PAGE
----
One means to improve the service temperature of these styrene-diene block copolymer adhesive compositions is to chemically cure the adhesive with a phenol formaldehyde resin and heat as disclosed in Korpman, U.S. Pat. No. 3,625,752. However, this procedure is undesirable because it is a very energy intensive process to heat the adhesive. Also, this process cannot be used on heat sensitive backing such as plastics because the backing melts at the temperatures required to cure the adhesive. A more energy efficient process is the radiation initiated cure disclosed in Hendricks, U.S. Pat. No. 2,956,904. Compositions disclosed, however, did not contain a supplemental crosslink promoting ingredient and therefore, as will be shown here, higher radiation doses were required.
A new adhesive composition that can be easily cured has now been found.
The present invention broadly encompasses a cured adhesive composition possessing excellent high temperature cohesive strength along with excellent adhesion, shear strength and solvent resistance. The adhesive is prepared by the high energy radiation, especially electron beam or ultraviolet initiated curing of an adhesive composition comprising:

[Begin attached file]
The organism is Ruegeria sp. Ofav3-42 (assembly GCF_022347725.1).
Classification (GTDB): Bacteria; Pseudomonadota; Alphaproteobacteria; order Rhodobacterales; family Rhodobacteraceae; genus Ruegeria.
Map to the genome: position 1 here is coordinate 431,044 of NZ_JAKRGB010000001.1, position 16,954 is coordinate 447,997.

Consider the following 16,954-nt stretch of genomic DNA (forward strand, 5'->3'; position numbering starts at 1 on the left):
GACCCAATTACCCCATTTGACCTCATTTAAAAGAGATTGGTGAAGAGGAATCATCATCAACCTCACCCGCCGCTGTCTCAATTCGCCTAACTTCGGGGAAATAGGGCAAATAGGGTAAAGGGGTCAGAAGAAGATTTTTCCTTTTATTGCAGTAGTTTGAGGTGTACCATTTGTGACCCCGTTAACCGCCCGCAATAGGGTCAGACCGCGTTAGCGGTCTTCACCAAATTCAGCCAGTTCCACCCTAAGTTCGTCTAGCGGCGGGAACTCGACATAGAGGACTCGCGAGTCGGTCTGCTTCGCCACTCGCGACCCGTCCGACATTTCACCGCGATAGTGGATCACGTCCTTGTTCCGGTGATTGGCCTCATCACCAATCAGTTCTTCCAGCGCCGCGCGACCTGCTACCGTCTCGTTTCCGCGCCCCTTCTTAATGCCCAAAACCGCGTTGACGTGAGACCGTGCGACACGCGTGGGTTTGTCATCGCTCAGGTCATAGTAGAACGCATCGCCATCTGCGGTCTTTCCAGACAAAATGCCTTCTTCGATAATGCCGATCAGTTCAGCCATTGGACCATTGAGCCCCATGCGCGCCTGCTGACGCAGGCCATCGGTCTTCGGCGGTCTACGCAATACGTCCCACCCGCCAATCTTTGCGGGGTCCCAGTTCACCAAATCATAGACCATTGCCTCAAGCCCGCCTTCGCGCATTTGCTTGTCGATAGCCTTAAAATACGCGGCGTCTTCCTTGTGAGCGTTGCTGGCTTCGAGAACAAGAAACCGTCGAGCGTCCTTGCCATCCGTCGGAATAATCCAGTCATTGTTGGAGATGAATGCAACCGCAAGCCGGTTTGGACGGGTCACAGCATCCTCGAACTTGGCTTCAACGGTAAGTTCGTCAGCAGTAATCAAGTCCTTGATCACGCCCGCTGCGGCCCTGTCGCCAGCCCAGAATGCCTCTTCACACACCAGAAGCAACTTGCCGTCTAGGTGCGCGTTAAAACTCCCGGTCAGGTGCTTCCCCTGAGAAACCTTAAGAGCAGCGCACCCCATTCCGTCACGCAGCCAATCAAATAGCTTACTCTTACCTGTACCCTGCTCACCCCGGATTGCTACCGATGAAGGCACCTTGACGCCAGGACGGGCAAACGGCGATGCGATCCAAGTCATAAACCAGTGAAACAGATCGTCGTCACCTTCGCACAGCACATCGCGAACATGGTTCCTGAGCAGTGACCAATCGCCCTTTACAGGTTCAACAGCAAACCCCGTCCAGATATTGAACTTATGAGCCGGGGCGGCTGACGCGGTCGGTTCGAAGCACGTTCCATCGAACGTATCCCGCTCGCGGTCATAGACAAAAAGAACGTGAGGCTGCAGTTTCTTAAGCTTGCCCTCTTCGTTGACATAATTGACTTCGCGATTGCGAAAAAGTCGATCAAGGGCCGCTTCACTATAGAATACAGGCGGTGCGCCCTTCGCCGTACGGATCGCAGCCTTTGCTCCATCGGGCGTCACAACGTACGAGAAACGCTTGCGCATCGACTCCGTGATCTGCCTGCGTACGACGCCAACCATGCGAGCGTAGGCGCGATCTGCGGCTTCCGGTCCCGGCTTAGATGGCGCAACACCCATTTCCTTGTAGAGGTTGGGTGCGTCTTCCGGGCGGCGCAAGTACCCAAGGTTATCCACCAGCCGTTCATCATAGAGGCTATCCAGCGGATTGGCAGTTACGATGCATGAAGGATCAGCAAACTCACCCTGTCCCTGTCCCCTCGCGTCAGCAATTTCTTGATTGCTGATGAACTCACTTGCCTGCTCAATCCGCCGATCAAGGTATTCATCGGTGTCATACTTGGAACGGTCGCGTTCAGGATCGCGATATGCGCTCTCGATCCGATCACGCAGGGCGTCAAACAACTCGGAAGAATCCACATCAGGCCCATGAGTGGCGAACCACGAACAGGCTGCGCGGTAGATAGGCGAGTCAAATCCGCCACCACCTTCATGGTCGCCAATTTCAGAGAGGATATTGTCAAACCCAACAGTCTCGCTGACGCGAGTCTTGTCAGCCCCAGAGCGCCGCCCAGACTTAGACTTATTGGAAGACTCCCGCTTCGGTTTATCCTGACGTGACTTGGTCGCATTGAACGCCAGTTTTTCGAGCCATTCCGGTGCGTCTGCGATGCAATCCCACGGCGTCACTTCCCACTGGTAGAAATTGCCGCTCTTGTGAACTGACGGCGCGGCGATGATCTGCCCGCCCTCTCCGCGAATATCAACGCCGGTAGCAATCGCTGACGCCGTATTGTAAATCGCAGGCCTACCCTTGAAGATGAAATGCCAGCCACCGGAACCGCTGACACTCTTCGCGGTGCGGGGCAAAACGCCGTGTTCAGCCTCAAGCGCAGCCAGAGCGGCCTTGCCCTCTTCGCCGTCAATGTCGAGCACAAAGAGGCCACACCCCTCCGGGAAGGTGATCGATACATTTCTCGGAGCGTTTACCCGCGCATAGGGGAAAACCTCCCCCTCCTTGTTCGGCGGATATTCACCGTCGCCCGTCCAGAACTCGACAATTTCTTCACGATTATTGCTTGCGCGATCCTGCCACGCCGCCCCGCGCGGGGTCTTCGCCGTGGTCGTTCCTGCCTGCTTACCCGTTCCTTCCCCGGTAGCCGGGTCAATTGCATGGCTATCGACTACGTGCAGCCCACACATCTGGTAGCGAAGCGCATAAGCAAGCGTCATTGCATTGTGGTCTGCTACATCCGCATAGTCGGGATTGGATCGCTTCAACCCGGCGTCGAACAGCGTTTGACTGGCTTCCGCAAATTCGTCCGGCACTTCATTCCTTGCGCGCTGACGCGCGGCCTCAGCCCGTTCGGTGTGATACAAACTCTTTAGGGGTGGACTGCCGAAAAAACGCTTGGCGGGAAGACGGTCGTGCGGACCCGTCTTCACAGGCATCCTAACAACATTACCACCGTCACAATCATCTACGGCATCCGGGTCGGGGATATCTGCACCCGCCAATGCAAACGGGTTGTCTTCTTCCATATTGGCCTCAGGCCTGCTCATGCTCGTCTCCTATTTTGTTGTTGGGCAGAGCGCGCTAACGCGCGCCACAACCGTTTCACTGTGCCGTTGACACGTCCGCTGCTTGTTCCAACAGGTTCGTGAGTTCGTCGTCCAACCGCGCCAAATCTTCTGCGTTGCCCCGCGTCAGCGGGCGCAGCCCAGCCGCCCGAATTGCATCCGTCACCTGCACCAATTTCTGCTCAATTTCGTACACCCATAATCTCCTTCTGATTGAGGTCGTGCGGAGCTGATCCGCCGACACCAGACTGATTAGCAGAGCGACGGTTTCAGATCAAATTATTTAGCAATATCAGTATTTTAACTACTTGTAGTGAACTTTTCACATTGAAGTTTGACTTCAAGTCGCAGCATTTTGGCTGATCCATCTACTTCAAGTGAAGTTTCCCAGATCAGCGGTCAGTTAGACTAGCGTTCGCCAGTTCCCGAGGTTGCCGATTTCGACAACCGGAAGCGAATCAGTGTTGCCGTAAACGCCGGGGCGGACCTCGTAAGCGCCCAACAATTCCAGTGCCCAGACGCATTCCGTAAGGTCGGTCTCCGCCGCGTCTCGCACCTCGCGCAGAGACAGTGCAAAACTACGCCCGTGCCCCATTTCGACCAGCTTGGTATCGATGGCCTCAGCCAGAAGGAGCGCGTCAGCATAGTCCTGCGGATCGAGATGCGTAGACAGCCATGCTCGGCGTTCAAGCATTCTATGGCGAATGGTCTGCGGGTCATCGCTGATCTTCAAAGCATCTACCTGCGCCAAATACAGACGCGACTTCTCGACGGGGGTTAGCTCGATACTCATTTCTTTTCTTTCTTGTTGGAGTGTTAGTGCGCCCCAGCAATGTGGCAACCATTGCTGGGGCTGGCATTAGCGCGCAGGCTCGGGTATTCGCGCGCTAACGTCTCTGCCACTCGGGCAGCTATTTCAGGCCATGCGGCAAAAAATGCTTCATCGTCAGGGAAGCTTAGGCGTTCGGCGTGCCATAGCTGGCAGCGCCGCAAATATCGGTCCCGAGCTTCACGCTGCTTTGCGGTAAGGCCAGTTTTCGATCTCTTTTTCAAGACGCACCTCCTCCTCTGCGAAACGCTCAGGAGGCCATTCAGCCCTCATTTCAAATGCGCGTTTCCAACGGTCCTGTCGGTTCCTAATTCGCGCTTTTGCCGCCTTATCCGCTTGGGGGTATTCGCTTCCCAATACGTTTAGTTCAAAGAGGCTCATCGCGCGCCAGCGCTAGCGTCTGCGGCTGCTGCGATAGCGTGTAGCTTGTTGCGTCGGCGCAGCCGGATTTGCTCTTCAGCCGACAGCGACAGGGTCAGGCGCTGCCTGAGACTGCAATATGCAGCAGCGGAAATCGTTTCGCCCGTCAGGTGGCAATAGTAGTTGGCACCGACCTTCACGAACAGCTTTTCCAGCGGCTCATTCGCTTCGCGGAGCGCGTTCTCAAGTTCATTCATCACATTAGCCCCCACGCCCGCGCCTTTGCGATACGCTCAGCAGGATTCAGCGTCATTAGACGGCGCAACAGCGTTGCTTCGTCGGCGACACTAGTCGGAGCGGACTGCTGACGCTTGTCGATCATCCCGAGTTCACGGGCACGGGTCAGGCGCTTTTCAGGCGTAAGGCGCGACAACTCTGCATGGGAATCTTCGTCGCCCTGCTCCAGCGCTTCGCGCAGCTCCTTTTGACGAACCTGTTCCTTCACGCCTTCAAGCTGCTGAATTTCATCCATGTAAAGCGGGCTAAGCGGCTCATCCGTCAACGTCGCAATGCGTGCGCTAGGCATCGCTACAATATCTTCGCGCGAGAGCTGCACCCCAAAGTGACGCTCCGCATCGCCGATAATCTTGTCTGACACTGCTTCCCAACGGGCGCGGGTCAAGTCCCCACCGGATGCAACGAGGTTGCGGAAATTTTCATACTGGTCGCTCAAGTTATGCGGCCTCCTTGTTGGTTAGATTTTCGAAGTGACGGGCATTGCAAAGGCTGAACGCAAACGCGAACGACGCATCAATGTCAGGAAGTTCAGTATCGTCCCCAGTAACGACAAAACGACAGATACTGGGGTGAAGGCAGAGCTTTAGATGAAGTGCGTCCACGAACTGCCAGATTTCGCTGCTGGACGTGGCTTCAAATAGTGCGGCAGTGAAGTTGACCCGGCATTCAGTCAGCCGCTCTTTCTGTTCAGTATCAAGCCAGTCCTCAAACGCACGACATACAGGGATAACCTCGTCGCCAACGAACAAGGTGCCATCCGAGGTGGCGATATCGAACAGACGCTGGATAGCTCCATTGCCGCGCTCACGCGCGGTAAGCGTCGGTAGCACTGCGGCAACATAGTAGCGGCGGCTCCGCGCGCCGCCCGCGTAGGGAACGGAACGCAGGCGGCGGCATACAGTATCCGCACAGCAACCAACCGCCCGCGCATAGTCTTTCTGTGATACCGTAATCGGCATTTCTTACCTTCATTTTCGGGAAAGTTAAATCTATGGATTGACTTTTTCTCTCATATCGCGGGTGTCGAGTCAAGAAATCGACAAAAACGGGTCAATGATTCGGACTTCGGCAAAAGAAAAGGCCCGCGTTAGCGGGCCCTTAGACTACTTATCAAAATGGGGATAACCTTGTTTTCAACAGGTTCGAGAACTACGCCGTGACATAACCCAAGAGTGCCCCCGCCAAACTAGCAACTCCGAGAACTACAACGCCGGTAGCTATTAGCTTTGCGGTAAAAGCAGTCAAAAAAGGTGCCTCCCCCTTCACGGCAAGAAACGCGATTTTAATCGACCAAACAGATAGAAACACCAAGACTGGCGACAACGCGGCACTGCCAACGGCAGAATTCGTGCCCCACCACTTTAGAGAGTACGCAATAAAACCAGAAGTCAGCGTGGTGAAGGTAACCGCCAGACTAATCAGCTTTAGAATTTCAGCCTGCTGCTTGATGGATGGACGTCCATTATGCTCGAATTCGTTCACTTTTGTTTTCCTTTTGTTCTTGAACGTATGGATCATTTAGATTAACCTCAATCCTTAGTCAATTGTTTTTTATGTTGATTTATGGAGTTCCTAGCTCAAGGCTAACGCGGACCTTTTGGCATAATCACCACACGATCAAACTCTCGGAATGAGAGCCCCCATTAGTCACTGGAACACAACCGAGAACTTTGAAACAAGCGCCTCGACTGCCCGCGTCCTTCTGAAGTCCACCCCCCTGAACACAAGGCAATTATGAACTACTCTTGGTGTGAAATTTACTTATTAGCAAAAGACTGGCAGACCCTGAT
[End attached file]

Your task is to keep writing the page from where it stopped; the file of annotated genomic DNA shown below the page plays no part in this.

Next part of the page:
(A) 100 PARTS BY WEIGHT OF A BLOCK COPOLYMER HAVING AT LEAST TWO MONOALKENYL ARENE POLYMER END BLOCKS A and at least one elastomeric conjugated diene mid block B, said blocks A comprising 8-55% by weight of the block copolymer;
(b) about 25 to about 250 parts by weight of an adhesion-promoting resin compatible with block B; and
(c) about 1 to about 50 parts by weight of a di- to tetrafunctional acrylate or methacrylate selected from the group consisting of the acrylic and methacrylic acid esters of polyols.
Additional components may be present in the composition including, among others, plasticizers such as rubber compounding oils or liquid resins, antioxidants, and end block (A) compatible resins.